Ulysses Plot was thinking about his book. This meant walking around in the garden and staring at plants. The sunflowers were doing well, a few leaves had been nibbled by snails but he could live with that. The beans were in a similar state, a few shiny slug trails crossed the lower leaves, nothing drastic. A few minutes wandering brought him to the scruffy end of the garden, past the compost bins and the bramble hedge. Somewhere along the way he’d picked up a bamboo stake and he idly swished at the nettles, knocking the tops off.
I should get some gloves on and pull them up, he thought. He’d do it later, this was writing time, even if, to an outsider, it looked like nothing more than a middle-aged man wandering round in the garden.
Right, back to work, Ulysses told himself, tucked the cane under his arm like a sergeant’s baton, and marched back to the house.
The march, the cane – all at once he was back in the USA, reliving the most miserable year of his life, when he had been seconded to the American army. Lonely, out of place, young and eager to please, he was the Limey, the one who played cricket instead of baseball, and who drank his beer warm. He’d learned a lot, and most people were friendly, but one drill instructor had gone out of his way to make his life an absolute misery. What was his name? Hareman… Cartman, something like that. Came to a sticky end, Ulysses recalled. Pushed his men too far.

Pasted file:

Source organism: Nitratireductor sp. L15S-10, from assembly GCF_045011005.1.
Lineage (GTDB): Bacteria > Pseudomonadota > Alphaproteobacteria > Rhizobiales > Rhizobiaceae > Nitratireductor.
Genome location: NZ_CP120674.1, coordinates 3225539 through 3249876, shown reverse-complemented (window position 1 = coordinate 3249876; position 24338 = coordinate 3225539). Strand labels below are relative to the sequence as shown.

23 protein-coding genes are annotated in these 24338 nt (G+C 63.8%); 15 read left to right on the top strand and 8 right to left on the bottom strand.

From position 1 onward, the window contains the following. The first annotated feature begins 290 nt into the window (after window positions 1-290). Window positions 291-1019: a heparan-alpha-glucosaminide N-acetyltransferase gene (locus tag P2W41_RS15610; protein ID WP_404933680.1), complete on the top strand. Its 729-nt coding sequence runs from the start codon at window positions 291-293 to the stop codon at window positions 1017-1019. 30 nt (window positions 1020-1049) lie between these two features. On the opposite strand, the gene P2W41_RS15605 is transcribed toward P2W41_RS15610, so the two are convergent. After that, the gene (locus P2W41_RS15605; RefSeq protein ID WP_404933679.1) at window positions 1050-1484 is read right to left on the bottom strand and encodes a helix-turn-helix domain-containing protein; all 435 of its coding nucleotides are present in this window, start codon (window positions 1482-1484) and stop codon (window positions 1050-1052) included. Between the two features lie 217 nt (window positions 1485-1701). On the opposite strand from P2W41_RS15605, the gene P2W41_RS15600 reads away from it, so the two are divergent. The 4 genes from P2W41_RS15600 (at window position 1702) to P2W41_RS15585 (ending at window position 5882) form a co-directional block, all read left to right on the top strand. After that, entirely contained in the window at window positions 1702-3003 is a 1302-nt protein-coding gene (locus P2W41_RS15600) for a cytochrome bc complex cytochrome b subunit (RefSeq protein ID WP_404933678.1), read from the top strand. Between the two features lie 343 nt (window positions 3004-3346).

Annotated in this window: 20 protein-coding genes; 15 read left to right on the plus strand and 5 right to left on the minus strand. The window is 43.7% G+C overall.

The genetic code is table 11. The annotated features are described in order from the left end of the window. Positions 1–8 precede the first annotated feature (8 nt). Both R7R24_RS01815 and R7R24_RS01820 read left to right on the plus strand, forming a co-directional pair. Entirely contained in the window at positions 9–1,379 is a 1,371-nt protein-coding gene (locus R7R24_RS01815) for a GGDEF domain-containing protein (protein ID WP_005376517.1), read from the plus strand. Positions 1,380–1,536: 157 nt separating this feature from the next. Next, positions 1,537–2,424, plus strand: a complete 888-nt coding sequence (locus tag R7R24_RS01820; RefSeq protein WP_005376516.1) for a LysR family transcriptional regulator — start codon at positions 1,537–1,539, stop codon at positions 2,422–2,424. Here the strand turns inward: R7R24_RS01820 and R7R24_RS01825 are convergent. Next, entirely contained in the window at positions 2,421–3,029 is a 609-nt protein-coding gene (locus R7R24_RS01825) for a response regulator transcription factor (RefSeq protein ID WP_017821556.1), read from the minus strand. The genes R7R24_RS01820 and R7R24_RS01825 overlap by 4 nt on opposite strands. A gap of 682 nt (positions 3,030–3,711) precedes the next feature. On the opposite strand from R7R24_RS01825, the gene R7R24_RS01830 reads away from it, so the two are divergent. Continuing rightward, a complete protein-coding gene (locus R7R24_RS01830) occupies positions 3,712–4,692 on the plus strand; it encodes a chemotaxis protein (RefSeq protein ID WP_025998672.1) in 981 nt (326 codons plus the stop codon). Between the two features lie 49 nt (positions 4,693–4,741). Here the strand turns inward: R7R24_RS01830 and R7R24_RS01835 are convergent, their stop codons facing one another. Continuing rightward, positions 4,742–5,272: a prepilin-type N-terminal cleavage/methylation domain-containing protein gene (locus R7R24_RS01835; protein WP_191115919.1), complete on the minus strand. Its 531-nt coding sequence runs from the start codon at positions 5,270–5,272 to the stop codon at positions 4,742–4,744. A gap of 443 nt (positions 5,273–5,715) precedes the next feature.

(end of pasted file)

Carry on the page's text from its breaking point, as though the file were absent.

Ulysses glanced at the vegetable beds and stopped, rooted to the spot with horror. Where was the broccoli? The broccoli he had carefully grown from seed in the greenhouse and planted out only yesterday. It was gone, every single plant. Apart from a few leaf scraps and nibbled-down stumps all he could see was bare earth – bare earth and slug trails. Ulysses ground his teeth. ‘Bloody slugs,’ he seethed. He felt his heart grow cold, murderous cold. You should never push a man too far.
An hour later more broccoli had been planted (you should always have reserves), the beer traps were set (never send in troops without support). Ulysses remembered his training.
The best thing is always to do something. Once again Ulysses’ mind drifted back to America and the Drill Sergeant’s forced marches and the scatological jodys, or marching calls, he used.
Sound off! 1,2
Sound off! 3,4
Ulysses decided to make up his own:
I don’t know, but I’ve been told,
Gardening’s good as you grow old.
Pulling weeds and bending low,
Helps the aging process slow.
Slugs are best killed when they’re runts,
Before they grow to greedy-
‘What are you doing, Ulysses?’ Philomena asked.
Ulysses half jumped out of his boots. How did she do that? His wife could move as silently as a panther. ‘Nothing, dear, nothing. Just having a think. You know, stories and stuff.’
Philly looked him up and down. ‘Good. I was worried you’d gone a bit..’ She twirled her finger beside her head. ‘You know.’
‘No more than usual. Look at the bloody broccoli! Slugs had the lot.’
‘They look fine.’
‘That’s the second lot. Contingency.’ Ulysses showed her the chewed down ruin of the first crop.
‘Well done, Lissy,’ Philly said. ‘Fancy a cuppa?’
‘Splendid idea! Any cake?’